Representing the British Spy: Fictions, Histories and Futures.
Keynote Speaker: Professor James Chapman
Tuesday 22nd May 2018
The University of West London.
From the Elizabethan courtier and spy Sir Philip Sidney to the graphic novel Kingsman and its film adaptations, may be traced a rich tradition of individuals, texts and narratives that have spanned creative works informed by experience of actual espionage to tales and characters shaped by the ever-evolving genre conventions of what has become an immensely popular story form. British spy stories have featured both gentleman adventurers – in the Erskine Childers, John Buchan, Leslie Charteris tradition – and career professionals – such as the characters conceived by Ian Fleming and Len Deighton. Their tone has ranged across gritty verisimilitude and procedural detail, through the melancholy of betrayals and vocational doubts to implausible plotlines, kinetic action, and tongue-in-cheek parody. Somerset Maugham’s Ashenden, John le Carré’s Smiley, Graham Greene’s Wormold and Mike Myer’s Austin Powers indicate some of the variety of ways in which the British spy has been represented. Real-life spies such as Guy Burgess, Anthony Blunt and Sidney Reilly, inter alia, have figured in narratives such as Another Country, A Question of Attribution, and Reilly, Ace of Spies that combine – to varying degrees – documented fact with speculation and invention.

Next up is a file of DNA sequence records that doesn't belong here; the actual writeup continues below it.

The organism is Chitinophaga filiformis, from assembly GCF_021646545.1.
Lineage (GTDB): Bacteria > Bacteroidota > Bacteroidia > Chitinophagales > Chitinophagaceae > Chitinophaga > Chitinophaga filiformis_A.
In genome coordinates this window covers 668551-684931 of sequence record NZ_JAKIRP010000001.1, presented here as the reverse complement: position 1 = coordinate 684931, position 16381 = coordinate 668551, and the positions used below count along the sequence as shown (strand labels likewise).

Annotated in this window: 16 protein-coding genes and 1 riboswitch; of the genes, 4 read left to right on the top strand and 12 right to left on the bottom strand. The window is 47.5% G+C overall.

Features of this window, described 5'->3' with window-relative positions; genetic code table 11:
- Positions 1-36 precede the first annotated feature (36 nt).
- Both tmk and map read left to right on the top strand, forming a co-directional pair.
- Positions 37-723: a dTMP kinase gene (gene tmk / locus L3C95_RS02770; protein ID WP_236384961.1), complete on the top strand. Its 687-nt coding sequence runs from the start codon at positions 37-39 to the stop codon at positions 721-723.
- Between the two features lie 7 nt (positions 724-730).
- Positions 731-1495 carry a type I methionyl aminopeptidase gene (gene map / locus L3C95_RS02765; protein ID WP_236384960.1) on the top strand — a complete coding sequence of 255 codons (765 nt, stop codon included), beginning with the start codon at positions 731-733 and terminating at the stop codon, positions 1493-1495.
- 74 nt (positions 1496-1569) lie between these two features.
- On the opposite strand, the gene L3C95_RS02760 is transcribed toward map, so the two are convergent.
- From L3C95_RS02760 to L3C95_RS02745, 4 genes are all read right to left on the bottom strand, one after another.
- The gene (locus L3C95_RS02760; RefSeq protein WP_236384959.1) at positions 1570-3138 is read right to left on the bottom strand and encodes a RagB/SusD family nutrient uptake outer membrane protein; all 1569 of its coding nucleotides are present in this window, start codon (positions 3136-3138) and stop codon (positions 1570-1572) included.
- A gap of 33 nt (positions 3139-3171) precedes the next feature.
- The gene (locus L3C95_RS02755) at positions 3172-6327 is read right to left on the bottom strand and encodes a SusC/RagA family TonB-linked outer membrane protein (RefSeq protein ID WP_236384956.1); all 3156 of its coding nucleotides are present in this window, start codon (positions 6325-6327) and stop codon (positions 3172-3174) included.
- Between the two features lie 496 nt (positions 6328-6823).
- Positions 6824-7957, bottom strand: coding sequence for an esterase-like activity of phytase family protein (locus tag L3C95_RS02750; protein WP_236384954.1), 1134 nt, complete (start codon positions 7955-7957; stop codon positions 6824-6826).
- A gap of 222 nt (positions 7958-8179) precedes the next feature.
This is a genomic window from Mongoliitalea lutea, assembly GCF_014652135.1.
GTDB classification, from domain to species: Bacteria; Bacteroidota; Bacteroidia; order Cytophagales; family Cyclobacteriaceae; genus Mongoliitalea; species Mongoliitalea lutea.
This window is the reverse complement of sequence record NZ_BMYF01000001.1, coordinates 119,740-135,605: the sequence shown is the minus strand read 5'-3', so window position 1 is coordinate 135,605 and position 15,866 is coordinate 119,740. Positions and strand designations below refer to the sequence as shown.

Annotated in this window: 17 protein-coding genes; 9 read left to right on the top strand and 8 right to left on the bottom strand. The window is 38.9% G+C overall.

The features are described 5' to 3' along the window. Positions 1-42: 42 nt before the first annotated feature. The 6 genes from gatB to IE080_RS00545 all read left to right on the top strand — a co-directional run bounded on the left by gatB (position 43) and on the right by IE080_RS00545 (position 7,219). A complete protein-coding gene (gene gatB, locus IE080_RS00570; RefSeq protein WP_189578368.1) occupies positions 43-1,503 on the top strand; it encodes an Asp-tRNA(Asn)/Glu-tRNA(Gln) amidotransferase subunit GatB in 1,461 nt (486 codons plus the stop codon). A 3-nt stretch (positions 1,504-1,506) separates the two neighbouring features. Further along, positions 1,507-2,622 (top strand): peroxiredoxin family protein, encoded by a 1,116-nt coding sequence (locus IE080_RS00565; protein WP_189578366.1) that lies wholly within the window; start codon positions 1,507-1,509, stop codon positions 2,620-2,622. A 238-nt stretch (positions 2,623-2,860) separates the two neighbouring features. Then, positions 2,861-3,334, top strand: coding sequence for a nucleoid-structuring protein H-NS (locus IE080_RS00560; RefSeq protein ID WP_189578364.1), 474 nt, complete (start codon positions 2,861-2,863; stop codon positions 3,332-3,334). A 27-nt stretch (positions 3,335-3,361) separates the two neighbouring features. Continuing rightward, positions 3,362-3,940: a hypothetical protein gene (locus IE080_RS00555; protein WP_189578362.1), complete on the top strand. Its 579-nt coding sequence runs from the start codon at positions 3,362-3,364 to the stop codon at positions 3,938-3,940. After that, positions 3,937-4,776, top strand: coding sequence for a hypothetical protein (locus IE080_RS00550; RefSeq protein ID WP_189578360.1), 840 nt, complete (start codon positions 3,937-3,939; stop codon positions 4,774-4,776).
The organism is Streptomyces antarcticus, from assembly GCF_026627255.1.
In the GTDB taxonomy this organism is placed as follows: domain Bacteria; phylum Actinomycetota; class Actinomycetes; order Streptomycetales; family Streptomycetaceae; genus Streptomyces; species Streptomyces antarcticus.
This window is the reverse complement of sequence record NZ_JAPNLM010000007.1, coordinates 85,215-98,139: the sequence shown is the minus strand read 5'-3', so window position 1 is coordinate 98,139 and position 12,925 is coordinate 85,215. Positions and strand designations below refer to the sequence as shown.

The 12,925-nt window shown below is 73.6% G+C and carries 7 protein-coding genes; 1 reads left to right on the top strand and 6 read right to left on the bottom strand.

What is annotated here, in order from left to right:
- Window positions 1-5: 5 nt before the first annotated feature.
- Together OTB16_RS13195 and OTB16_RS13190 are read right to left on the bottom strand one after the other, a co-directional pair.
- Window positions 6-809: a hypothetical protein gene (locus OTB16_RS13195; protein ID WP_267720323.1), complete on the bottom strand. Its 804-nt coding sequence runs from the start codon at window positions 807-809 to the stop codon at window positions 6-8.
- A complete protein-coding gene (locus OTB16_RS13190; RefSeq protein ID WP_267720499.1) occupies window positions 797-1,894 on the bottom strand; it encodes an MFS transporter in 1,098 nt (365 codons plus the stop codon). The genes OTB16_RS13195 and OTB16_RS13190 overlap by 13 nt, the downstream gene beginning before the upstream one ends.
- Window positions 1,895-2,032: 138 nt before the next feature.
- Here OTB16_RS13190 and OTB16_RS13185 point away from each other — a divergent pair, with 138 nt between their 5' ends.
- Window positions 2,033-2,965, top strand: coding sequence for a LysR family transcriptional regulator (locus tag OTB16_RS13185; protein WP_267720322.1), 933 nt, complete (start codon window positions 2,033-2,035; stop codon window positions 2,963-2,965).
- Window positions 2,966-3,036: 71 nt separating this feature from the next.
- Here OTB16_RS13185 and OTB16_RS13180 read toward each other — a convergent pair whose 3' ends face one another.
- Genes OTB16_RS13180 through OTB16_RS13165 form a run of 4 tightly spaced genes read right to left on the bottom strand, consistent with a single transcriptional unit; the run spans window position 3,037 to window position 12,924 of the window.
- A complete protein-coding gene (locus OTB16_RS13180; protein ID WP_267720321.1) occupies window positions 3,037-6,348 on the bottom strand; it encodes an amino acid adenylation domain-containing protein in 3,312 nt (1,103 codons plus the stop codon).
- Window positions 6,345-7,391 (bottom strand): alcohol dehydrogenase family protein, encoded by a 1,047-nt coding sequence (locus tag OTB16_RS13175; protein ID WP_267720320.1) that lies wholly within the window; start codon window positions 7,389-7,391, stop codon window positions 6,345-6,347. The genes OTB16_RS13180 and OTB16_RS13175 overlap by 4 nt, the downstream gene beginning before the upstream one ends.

This one day conference at the University of West London in Ealing aims to bring together scholars from a range of disciplines including, but not limited to, Literature, History, Film, Cultural Studies, Cyber-security, Politics and International Relations.
Deadline for proposals:
Proposals for papers (250 words) plus a short biographical statement, should be received by Thursday 1st March 2018. Please email email@example.com
(including morning coffee, lunch, and an evening drinks reception) - £45, Students/unwaged £25.